Erdoğan has also spoken out forcefully against Russian aggression in Ukraine and in support of the oppressed Crimean Tatars. During a visit to Kyiv in February, Erdoğan said that Ankara does not recognize Russia’s “illegitimate annexation of Crimea” and that it supports Ukraine’s territorial integrity.
The West Has A Window Of Opportunity
According to a March 3 report by Reuters, in a private meeting with political allies after she spoke with Putin by telephone, German Chancellor Angela Merkel criticized the Kremlin leader for refusing to take part in a four-way meeting with Erdoğan and French President Emmanuel Macron to deescalate the crisis in Idlib.
Two days later in Moscow, Putin cornered Erdoğan into a ceasefire that is advantageous to Russia. This is illustrative of a historical pattern in which Turkey has been repeatedly defeated by Russia – either diplomatically or militarily – when it is on its own; but in which it is on the winning side when it has allies.
On The Power Vertical Podcast, Cagaptay noted that while Turkey lost all of its 17 major wars with Russia, it did win two conflicts with Moscow in which it had allies: the Crimean War together with Britain and France and the Cold War together with NATO. And Turkey’s decision to join NATO in 1952, he added, was a direct result of Josef Stalin’s 1946 demand that Turkey grant the Soviet Union basing rights along the Bosphorus strait.
The ongoing crisis between Turkey and Russia could be such an inflection point, one that provides the West with a window of opportunity to reset its relations with Turkey.
As political commentator Barçın Yinanç wrote in the Turkish daily Hürriyet, “the crisis in Idlib is set to show that we have come to the limits of the so-called Turkish-Russian strategic relationship.”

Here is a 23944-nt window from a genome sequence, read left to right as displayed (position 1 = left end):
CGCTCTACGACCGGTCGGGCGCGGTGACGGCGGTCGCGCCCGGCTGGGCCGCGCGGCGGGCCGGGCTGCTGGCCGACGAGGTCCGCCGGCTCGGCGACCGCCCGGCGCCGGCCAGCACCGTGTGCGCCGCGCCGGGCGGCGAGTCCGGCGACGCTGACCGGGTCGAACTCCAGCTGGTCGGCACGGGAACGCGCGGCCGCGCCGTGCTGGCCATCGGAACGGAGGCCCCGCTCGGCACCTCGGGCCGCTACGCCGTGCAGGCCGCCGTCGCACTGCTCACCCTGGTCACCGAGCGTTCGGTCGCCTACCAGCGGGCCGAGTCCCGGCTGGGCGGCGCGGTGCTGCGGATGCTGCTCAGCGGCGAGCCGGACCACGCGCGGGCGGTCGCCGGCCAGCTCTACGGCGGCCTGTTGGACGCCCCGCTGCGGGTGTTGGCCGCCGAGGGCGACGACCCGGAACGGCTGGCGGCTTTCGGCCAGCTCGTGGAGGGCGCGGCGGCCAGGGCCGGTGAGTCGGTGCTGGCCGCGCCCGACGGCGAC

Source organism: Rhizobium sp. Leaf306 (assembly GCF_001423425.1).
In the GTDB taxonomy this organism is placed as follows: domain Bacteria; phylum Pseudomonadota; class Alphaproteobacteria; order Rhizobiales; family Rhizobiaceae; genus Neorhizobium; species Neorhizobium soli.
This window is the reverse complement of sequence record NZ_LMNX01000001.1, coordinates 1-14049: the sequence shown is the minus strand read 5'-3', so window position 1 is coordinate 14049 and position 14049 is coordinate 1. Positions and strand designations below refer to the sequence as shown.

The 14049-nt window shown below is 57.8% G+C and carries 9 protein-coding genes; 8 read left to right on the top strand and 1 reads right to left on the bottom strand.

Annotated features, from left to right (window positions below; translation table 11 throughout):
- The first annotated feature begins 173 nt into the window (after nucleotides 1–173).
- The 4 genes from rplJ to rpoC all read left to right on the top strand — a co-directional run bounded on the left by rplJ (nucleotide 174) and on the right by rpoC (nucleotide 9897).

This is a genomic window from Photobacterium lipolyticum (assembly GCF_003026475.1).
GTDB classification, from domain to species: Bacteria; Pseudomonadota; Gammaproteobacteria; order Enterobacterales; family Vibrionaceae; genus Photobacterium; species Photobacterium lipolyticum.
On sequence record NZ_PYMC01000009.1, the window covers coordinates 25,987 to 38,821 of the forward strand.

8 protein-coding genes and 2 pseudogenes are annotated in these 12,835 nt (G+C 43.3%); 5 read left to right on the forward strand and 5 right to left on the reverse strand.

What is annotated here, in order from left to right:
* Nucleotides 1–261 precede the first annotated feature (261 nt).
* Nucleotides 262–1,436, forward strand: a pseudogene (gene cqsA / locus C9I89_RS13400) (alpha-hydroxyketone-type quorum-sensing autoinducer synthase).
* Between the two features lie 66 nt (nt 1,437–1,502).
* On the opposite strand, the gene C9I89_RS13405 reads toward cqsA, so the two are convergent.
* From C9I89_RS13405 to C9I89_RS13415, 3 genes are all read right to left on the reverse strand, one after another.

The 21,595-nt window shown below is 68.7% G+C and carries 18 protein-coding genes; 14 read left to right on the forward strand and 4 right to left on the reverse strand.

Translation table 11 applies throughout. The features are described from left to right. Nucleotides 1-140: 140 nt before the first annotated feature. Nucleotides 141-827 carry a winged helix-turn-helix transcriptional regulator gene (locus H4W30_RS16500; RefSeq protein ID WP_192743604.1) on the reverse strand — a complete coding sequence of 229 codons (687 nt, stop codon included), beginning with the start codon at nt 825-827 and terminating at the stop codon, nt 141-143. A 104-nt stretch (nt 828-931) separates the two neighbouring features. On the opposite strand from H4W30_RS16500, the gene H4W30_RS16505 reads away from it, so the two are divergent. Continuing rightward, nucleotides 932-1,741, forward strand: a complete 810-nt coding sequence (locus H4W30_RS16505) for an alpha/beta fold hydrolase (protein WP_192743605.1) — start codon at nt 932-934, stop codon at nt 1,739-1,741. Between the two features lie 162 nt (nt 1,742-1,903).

Russia leveraged its last rapprochement with Turkey in 2016 to drive a wedge between Ankara and NATO. In addition to signing an agreement to build the TurkStream natural gas pipeline, Turkey angered its Western allies by purchasing Russian S-400 air defense systems.
This time, the United States and the Atlantic alliance needs use the turbulence between Ankara and Moscow to persuade Turkey that it’s future – and its security – lies with the West.
Photo: “Russian-Turkish talks” by kremlin.ru under Public Domain.
WP Post Author
Brian Whitmore is Director of the Russia Program at the Center for European Policy Analysis. Before joining CEPA he was Senior Russia Analyst at Radio Free Europe/Radio Liberty. He also worked as a foreign correspondent for The Boston Globe in Moscow and Prague; as a graduate instructor in the Department of Government and International Studies at the University of South Carolina; and as a visiting lecturer in the History Faculty at Mechnikov National University in Odessa, Ukraine and the International Relations Faculty at St. Petersburg State University.
March 11, 2020
Europe’s Edge is an online journal covering crucial topics in the transatlantic policy debate. All opinions are those of the author and do not necessarily represent the position or views of the institutions they represent or the Center for European Policy Analysis.